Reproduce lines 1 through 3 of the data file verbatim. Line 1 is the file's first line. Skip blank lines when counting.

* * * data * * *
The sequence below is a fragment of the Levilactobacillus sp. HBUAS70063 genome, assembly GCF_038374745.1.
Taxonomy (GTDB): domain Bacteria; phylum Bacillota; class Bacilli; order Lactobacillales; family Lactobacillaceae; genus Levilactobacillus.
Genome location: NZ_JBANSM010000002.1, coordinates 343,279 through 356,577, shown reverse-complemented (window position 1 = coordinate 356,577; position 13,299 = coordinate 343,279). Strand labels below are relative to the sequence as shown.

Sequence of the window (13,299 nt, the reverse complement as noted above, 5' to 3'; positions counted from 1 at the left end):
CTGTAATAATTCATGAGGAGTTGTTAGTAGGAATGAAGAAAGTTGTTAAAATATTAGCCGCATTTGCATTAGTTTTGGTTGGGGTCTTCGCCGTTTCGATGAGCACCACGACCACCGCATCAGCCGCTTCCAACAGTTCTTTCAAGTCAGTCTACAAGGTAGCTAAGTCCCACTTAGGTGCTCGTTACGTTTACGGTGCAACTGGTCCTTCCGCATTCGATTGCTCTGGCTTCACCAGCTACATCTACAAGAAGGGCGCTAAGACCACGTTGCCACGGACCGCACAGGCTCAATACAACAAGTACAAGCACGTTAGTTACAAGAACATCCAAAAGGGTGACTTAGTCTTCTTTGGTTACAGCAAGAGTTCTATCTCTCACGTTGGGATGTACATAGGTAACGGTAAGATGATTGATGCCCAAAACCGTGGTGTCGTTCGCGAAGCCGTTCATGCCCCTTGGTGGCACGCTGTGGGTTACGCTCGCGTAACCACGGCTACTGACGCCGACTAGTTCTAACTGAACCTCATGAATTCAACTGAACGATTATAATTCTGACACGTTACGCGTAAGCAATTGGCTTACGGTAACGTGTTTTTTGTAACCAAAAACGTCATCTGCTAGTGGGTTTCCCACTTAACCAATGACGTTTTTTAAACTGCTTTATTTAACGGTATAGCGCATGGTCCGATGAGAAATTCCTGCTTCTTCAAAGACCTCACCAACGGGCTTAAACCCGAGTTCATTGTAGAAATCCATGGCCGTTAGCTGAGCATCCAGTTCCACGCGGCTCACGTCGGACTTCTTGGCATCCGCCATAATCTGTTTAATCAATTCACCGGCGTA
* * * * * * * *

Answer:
The sequence below is a fragment of the Levilactobacillus sp. HBUAS70063 genome, assembly GCF_038374745.1.
Taxonomy (GTDB): domain Bacteria; phylum Bacillota; class Bacilli; order Lactobacillales; family Lactobacillaceae; genus Levilactobacillus.
Genome location: NZ_JBANSM010000002.1, coordinates 343,279 through 356,577, shown reverse-complemented (window position 1 = coordinate 356,577; position 13,299 = coordinate 343,279). Strand labels below are relative to the sequence as shown.